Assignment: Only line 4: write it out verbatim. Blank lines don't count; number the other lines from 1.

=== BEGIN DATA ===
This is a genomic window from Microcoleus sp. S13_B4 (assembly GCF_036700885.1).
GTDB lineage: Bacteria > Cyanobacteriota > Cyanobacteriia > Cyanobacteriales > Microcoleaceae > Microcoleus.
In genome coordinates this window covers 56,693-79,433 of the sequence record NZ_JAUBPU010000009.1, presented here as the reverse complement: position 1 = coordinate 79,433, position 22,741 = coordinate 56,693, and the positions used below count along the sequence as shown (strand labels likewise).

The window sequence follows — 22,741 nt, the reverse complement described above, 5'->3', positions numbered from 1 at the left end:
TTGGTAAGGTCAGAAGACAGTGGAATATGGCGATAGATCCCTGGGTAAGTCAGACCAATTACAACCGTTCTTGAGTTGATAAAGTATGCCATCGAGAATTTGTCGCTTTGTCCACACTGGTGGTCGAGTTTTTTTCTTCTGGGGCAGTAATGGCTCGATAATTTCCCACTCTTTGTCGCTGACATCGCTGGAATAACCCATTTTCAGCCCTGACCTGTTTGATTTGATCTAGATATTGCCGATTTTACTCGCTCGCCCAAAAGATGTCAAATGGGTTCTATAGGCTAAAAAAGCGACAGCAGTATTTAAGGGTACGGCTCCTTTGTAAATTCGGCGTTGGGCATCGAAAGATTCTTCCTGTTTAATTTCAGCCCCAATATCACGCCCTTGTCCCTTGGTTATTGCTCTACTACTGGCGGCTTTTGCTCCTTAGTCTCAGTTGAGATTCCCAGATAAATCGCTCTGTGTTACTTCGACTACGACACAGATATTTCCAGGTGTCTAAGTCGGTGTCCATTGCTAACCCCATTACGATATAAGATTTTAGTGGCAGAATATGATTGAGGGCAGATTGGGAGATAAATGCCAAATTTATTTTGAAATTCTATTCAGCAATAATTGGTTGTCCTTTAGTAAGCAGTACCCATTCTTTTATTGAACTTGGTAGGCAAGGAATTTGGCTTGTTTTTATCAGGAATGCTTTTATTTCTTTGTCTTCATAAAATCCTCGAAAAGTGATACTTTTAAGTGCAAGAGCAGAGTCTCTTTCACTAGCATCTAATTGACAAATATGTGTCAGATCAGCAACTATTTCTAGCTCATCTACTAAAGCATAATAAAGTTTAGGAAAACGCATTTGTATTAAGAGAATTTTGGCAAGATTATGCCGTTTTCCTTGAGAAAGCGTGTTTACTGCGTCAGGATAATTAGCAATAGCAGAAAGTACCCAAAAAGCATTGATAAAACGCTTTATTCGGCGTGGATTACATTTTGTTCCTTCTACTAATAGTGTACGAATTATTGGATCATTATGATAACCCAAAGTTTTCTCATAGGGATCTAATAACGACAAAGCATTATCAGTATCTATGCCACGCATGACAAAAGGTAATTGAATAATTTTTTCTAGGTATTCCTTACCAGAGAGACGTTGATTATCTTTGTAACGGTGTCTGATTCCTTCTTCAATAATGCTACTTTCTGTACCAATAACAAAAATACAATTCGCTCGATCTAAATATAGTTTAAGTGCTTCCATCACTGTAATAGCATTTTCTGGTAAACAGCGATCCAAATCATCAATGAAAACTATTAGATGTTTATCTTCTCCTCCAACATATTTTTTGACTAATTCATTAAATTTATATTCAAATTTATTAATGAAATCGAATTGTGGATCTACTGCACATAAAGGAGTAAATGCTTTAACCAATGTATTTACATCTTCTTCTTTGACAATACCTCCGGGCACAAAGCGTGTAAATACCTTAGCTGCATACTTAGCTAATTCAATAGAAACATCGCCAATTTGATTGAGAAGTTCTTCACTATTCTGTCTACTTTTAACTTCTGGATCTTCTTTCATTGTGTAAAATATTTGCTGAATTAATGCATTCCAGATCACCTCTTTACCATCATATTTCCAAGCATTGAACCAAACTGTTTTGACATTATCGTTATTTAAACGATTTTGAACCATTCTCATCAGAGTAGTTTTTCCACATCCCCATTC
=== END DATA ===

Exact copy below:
The window sequence follows — 22,741 nt, the reverse complement described above, 5'->3', positions numbered from 1 at the left end: